When you access Sediment, look beyond the xxblog.blogspot.com URL and somewhat plain layout. This blog is all about humor, entertainment, and stories that you can relate to. It takes a lot of the posh out of wine-tasting and provides you with honest and engaging stories about the author's experiences.
The experts behind Sediment are Charles Jennings and Paul Keers, who both have extensive experience writing for magazines and newspapers in the US and the UK. The duo is the co-authors of two best sellers on the topic: Sediment: Two Gentlemen and Their Mid-Life Terroirs and I’ve Bought, So You’ll Drink It.
RobertParker has outgrown the boundaries of a basic wine blog, it’s now a full wine website with news, reviews, and stories from all around the world. Over seven wine experts are involved in the blog, including UK wine critic and author Neal Martin in addition to the eponymous Robert Parker.
If you are looking for a blog that can appeal to casual fans and wine aficionados alike, this may be it. Topics are divided into three categories: Hedonist’s Gazette, Wine Advocate, and Wine Journal.
The web design is among the most reader-friendly on all devices. You can quickly scroll through the topics and read snippets of the top posts. However, a subscription is required for full access.
Wine Folly is all about learning about the nuances that can help you find your way around the wine world. The main site has a Wine 101 Guide, signature store, and a link to the blog.
Regardless of where your passion takes you, the articles are informative and quick. In addition, each post features images and graphics that make it more appealing.
Unlike most blogs/expert sites, Wine Folly also has a YouTube page filled with clips about anything and everything wine. The Learn by Drinking section, for one, sets the same varietal of different regions against one another.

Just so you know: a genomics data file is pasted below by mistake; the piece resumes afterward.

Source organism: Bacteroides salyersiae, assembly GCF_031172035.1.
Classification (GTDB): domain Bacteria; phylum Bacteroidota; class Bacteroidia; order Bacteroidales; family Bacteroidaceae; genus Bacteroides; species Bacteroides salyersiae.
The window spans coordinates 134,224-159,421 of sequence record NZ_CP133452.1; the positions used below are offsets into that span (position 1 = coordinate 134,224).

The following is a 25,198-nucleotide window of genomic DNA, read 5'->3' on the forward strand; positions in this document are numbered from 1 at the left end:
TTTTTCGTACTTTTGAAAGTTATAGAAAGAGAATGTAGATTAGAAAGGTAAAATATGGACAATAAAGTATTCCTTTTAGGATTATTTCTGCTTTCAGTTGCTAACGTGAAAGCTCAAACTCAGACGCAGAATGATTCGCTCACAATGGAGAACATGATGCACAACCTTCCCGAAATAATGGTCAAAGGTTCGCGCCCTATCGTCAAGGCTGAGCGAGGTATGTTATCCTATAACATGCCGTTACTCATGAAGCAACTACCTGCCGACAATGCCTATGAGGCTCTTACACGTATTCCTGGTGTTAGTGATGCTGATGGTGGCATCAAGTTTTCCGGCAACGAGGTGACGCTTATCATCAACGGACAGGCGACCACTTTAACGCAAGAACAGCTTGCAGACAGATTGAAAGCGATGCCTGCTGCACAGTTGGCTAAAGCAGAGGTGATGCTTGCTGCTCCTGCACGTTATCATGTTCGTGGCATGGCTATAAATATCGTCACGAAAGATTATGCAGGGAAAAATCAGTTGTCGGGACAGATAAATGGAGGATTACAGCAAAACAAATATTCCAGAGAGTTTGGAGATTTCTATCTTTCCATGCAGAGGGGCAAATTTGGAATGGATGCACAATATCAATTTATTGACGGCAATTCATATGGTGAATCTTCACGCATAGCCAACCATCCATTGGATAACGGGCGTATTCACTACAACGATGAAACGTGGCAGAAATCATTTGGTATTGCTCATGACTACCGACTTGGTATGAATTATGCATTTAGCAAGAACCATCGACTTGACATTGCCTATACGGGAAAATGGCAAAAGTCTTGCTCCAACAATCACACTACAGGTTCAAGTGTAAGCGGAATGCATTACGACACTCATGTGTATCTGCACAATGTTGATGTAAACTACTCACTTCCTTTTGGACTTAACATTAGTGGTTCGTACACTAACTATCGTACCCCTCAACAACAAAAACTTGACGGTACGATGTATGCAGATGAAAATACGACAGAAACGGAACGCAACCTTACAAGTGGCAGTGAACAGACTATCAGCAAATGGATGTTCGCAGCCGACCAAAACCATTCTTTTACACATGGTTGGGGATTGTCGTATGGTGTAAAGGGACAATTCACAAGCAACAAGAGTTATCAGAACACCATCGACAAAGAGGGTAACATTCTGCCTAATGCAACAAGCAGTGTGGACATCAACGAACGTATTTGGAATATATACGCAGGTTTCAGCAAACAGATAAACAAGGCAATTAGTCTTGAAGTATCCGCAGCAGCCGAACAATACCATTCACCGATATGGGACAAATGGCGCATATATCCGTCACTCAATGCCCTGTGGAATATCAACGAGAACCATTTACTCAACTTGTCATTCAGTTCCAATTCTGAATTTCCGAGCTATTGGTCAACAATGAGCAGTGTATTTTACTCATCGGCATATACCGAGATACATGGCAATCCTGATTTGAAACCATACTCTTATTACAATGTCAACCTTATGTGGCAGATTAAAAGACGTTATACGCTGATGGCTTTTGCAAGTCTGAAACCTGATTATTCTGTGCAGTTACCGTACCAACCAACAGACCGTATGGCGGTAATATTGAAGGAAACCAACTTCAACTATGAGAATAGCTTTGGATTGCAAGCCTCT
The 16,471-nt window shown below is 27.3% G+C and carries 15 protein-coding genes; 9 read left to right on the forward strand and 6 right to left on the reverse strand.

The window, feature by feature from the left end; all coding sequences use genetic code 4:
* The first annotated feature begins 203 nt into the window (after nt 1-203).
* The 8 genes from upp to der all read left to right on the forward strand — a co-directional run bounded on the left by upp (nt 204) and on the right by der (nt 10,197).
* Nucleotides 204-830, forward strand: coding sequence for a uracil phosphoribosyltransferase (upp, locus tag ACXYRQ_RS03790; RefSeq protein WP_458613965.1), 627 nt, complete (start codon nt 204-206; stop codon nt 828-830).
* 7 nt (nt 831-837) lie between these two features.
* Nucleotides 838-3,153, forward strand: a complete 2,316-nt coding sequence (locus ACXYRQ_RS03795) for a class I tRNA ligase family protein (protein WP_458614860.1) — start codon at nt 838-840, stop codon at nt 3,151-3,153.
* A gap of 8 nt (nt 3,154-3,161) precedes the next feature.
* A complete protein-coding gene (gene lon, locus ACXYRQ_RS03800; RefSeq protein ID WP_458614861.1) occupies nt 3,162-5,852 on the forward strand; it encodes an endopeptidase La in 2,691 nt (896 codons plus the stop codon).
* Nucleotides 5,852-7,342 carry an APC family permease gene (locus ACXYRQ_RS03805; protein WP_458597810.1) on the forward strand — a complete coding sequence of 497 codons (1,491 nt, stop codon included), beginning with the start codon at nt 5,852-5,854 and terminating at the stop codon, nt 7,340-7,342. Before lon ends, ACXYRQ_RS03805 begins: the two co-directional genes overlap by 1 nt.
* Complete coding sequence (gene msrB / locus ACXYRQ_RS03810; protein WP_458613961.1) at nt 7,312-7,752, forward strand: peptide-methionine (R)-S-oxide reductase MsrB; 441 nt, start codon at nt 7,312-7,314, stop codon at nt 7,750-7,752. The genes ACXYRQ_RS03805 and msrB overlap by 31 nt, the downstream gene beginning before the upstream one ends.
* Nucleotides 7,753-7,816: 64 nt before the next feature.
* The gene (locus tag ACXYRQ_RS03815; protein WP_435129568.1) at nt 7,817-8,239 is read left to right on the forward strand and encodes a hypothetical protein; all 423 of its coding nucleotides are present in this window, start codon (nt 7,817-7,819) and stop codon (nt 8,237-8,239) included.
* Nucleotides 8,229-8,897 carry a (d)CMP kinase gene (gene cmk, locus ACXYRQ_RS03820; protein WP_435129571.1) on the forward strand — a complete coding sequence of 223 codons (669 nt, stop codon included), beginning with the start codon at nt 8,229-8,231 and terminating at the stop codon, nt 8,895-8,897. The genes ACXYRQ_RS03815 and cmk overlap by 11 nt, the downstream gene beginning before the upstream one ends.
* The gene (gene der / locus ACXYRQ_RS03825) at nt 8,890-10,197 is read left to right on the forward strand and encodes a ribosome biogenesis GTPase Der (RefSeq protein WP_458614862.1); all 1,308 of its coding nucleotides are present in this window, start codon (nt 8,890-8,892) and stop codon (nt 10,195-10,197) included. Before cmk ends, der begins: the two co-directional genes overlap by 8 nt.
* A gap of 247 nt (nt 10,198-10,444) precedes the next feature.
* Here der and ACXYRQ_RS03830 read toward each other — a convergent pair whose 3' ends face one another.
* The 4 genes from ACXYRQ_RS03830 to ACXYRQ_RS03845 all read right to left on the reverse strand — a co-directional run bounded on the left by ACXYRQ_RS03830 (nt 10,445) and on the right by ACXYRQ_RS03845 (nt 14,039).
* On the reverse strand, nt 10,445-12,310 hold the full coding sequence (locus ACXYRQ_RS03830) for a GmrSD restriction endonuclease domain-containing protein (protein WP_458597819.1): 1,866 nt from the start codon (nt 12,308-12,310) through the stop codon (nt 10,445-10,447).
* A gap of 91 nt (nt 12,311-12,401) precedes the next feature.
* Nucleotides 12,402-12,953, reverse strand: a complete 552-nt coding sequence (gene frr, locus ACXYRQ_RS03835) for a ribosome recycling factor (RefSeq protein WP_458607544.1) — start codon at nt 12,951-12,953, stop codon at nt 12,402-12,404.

Natalie MacLean is yet another household name in the wine industry. Canadian wine writer and author MacLean was named the World’s Best Drinks Writer at Australian World Food Media Awards. She edits the biggest wine review site in Canada.
The blog is a great choice for aspiring wine collectors, regular wine lovers, and those who want to know more about wine and food pairing.
More importantly, the posts read sincere and fun. The one about MacLean’s experience with barreled and boxed wine in the liquor store may catch your eye, but it’s only one of many styles and genres on offer.
This blog has it all. Reports from international wine fairs and events, comprehensive reviews of wine tasting experiences, and a separate videos section. Those who are into the best of this or that listicles are bound to fall in love with this blog. It has a post about the top number of fill-in-the-blank in just about any category that you can imagine.
The Reports section contains articles that bring you closer to the wines that are currently in vogue. The reviews and ratings are unbiased and a good read for experts and aspiring wine collectors. The article about the most exciting time in the history of American winemaking is compelling and might teach you a thing or two.
1 Wine Dude
The laid-back approach fits the name of this blog. Fun and humorous, it’s penned by Joe Roberts, a certifiable expert in the field. The posts are rich in information about wine, gear, and wine-making trends.
The overall tone is conversational and down to earth. This wine blog may spark interest in those who are yet to be wine lovers. The mini-reviews consist of Roberts’ punchy two-liners about the wine in question.
On the Wine Trail in Italy
On the Wine Trail in Italy covers more than Italian wine. The author Alfonso Cevola also writes about the Texas and California wine scenes. Wine review and cultural commentaries are the main focus, but the On the Wine Trail in Italy blog goes further than that.
Some articles cover current news, others are stories about Cevola’s personal trails with the requisite wine and restaurant reviews thrown in. This is a great wine blog in its original format, but the additional insights into art, food, and travel make it one of the best wine blogs on the internet.
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When all is said and done, any one of the 12 best wine blogs to follow in 2020 is capable of keeping you entertained and informed. They’ll work even if you are an expert with a few years of experience under your belt.